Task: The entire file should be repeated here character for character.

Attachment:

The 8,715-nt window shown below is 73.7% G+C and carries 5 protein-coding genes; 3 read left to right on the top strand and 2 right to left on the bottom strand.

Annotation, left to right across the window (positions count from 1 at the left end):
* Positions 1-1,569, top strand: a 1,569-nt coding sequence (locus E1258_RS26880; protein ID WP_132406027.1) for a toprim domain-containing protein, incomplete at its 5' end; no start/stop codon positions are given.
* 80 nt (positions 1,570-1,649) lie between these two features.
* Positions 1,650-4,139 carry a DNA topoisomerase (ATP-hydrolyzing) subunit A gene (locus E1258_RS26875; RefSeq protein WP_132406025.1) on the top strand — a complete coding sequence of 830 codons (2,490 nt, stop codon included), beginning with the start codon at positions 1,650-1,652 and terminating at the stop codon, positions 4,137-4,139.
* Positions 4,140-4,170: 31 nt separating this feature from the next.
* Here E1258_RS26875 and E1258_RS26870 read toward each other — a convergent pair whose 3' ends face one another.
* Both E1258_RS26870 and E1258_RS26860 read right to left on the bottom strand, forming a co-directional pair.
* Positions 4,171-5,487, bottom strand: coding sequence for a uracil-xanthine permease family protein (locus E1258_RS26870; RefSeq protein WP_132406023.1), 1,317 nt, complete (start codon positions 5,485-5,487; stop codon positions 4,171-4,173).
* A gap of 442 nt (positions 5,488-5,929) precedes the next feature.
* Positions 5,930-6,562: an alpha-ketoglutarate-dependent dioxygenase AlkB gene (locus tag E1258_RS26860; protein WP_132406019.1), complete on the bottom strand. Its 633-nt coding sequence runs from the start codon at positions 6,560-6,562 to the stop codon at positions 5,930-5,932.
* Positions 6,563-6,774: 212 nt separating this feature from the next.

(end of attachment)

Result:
The 8,715-nt window shown below is 73.7% G+C and carries 5 protein-coding genes; 3 read left to right on the top strand and 2 right to left on the bottom strand.

Annotation, left to right across the window (positions count from 1 at the left end):
* Positions 1-1,569, top strand: a 1,569-nt coding sequence (locus E1258_RS26880; protein ID WP_132406027.1) for a toprim domain-containing protein, incomplete at its 5' end; no start/stop codon positions are given.
* 80 nt (positions 1,570-1,649) lie between these two features.
* Positions 1,650-4,139 carry a DNA topoisomerase (ATP-hydrolyzing) subunit A gene (locus E1258_RS26875; RefSeq protein WP_132406025.1) on the top strand — a complete coding sequence of 830 codons (2,490 nt, stop codon included), beginning with the start codon at positions 1,650-1,652 and terminating at the stop codon, positions 4,137-4,139.
* Positions 4,140-4,170: 31 nt separating this feature from the next.
* Here E1258_RS26875 and E1258_RS26870 read toward each other — a convergent pair whose 3' ends face one another.
* Both E1258_RS26870 and E1258_RS26860 read right to left on the bottom strand, forming a co-directional pair.
* Positions 4,171-5,487, bottom strand: coding sequence for a uracil-xanthine permease family protein (locus E1258_RS26870; RefSeq protein WP_132406023.1), 1,317 nt, complete (start codon positions 5,485-5,487; stop codon positions 4,171-4,173).
* A gap of 442 nt (positions 5,488-5,929) precedes the next feature.
* Positions 5,930-6,562: an alpha-ketoglutarate-dependent dioxygenase AlkB gene (locus tag E1258_RS26860; protein WP_132406019.1), complete on the bottom strand. Its 633-nt coding sequence runs from the start codon at positions 6,560-6,562 to the stop codon at positions 5,930-5,932.
* Positions 6,563-6,774: 212 nt separating this feature from the next.